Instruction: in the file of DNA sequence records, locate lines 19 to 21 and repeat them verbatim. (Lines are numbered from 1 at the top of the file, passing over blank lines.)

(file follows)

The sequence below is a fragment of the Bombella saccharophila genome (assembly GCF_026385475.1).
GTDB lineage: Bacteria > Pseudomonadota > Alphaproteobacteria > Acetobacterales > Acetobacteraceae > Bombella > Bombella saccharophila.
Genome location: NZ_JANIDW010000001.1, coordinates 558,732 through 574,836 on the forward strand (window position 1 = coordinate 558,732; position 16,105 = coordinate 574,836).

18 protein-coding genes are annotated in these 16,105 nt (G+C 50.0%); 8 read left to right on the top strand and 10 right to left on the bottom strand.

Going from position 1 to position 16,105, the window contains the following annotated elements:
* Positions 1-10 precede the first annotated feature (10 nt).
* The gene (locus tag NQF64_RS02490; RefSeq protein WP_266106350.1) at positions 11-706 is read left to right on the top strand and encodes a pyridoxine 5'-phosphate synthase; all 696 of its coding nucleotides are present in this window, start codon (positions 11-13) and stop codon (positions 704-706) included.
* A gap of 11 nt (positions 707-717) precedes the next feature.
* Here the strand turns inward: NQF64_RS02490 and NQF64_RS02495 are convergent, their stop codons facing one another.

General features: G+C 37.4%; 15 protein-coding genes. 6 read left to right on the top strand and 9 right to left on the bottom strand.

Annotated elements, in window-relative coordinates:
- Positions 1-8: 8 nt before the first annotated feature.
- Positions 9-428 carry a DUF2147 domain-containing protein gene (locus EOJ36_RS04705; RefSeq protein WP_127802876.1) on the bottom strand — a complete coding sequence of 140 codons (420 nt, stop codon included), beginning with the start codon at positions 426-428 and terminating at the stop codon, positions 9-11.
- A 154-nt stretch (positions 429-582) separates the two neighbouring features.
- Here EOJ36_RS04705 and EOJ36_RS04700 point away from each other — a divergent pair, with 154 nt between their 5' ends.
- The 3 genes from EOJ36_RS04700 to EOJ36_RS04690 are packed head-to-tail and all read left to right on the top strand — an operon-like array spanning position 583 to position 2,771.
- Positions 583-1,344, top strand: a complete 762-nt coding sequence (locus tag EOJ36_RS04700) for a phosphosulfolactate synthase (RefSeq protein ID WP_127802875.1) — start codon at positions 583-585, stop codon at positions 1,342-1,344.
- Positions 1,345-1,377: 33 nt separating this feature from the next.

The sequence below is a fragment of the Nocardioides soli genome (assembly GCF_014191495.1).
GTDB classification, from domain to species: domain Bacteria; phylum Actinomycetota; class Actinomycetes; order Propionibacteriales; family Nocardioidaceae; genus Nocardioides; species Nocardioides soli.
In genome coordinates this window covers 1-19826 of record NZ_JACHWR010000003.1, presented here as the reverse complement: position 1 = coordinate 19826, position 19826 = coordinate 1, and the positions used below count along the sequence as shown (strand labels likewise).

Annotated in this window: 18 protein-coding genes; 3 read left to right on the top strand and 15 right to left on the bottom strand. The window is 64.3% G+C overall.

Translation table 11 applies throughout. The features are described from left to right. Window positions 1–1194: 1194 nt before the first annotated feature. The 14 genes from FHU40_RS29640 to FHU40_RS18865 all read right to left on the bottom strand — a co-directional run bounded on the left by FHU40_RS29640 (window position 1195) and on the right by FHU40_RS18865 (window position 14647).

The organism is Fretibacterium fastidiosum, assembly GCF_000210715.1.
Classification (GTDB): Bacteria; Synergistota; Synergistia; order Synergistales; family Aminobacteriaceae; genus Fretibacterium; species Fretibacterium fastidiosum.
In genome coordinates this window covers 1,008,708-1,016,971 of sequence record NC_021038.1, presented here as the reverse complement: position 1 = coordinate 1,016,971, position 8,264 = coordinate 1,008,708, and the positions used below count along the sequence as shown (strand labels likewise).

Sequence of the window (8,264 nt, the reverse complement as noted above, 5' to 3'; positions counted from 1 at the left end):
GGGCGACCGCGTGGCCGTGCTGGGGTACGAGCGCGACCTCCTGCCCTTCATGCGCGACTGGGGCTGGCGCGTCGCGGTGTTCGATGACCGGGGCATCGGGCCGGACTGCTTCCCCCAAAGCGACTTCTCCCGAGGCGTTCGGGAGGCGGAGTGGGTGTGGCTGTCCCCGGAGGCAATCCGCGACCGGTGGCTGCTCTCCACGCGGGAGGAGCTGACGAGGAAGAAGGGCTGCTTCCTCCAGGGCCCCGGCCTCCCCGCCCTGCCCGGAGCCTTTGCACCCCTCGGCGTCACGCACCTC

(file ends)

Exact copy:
The sequence below is a fragment of the Nocardioides soli genome (assembly GCF_014191495.1).
GTDB classification, from domain to species: domain Bacteria; phylum Actinomycetota; class Actinomycetes; order Propionibacteriales; family Nocardioidaceae; genus Nocardioides; species Nocardioides soli.
In genome coordinates this window covers 1-19826 of record NZ_JACHWR010000003.1, presented here as the reverse complement: position 1 = coordinate 19826, position 19826 = coordinate 1, and the positions used below count along the sequence as shown (strand labels likewise).